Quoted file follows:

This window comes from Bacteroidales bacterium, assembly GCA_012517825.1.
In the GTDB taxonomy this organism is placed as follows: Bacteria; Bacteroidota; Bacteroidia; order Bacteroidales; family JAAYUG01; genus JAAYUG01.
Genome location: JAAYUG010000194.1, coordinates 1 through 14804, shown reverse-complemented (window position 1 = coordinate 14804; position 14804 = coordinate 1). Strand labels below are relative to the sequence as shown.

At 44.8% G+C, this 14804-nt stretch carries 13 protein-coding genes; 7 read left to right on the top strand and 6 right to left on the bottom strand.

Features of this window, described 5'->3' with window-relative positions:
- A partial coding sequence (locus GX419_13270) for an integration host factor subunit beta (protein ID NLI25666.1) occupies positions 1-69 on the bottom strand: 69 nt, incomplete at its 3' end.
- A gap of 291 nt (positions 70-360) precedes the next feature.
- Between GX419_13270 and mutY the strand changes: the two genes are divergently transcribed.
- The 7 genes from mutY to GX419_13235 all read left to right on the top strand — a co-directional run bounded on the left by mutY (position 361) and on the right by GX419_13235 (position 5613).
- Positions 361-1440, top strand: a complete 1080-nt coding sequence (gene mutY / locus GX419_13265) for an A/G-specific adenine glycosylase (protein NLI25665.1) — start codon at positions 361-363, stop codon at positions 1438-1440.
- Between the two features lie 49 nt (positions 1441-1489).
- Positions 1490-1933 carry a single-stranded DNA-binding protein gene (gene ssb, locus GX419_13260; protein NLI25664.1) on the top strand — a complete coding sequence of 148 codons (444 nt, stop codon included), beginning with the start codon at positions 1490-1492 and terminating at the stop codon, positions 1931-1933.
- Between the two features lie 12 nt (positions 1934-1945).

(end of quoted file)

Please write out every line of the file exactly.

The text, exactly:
This window comes from Bacteroidales bacterium, assembly GCA_012517825.1.
In the GTDB taxonomy this organism is placed as follows: Bacteria; Bacteroidota; Bacteroidia; order Bacteroidales; family JAAYUG01; genus JAAYUG01.
Genome location: JAAYUG010000194.1, coordinates 1 through 14804, shown reverse-complemented (window position 1 = coordinate 14804; position 14804 = coordinate 1). Strand labels below are relative to the sequence as shown.

At 44.8% G+C, this 14804-nt stretch carries 13 protein-coding genes; 7 read left to right on the top strand and 6 right to left on the bottom strand.

Features of this window, described 5'->3' with window-relative positions:
- A partial coding sequence (locus GX419_13270) for an integration host factor subunit beta (protein ID NLI25666.1) occupies positions 1-69 on the bottom strand: 69 nt, incomplete at its 3' end.
- A gap of 291 nt (positions 70-360) precedes the next feature.
- Between GX419_13270 and mutY the strand changes: the two genes are divergently transcribed.
- The 7 genes from mutY to GX419_13235 all read left to right on the top strand — a co-directional run bounded on the left by mutY (position 361) and on the right by GX419_13235 (position 5613).
- Positions 361-1440, top strand: a complete 1080-nt coding sequence (gene mutY / locus GX419_13265) for an A/G-specific adenine glycosylase (protein NLI25665.1) — start codon at positions 361-363, stop codon at positions 1438-1440.
- Between the two features lie 49 nt (positions 1441-1489).
- Positions 1490-1933 carry a single-stranded DNA-binding protein gene (gene ssb, locus GX419_13260; protein NLI25664.1) on the top strand — a complete coding sequence of 148 codons (444 nt, stop codon included), beginning with the start codon at positions 1490-1492 and terminating at the stop codon, positions 1931-1933.
- Between the two features lie 12 nt (positions 1934-1945).